TIBETAN exiles are holding a six-day conference this week to examine the options for policies towards China, which insists that Tibet is an Autonomous Region of Greater China and not the independent state that most Tibetans claim.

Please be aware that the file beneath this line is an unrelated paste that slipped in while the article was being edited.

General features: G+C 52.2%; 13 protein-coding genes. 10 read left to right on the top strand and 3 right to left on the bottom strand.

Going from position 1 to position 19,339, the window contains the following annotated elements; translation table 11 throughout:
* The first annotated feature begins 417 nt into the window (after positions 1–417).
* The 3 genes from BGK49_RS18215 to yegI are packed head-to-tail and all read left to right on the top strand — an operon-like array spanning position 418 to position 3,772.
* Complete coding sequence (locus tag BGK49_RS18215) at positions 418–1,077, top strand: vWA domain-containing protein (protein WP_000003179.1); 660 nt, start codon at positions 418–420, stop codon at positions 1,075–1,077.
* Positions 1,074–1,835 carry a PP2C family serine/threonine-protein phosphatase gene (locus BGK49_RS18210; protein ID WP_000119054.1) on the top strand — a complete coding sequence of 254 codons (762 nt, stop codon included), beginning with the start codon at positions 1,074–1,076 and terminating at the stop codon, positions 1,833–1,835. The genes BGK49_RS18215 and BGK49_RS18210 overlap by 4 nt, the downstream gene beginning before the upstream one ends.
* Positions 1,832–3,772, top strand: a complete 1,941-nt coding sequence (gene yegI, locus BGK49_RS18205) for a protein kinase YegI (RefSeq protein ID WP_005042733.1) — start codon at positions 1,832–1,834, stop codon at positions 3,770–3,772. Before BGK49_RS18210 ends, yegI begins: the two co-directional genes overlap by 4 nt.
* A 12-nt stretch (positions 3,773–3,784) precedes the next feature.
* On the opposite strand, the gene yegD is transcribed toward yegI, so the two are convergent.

The Dalai Lama has called this meeting of some 600 leaders of Tibetan communities in exile because he has reached the conclusion that the Chinese leaders will never change their position. Last month he shocked his followers by saying, “As far as I'm concerned, I have given up. I have to accept failure.” The Dalai Lama is now 73 and in the 50th year of his exile. Whatever the rights and wrongs of Tibet's claim to independence - and Beijing equally claims that historically it was a part of China - the Dalai Lama's realism (or pessimism) seems justified. The Beijing Olympics produced no evident lessening of China's firm hold on Tibet and all attempts at uprisings, peaceful and violent, have been suppressed. Nonetheless there are still loud voices among the Dalai Lama's followers who refuse to give up the objective of independence, some insisting it should be achieved only by peaceful means, others being ready to use violence if necessary. There are also some who think that Hong Kong should be a model for Tibet, offering a course midway between independence and repression. This is a faint hope; Hong Kong's strength is its economy - something that Tibet cannot offer.


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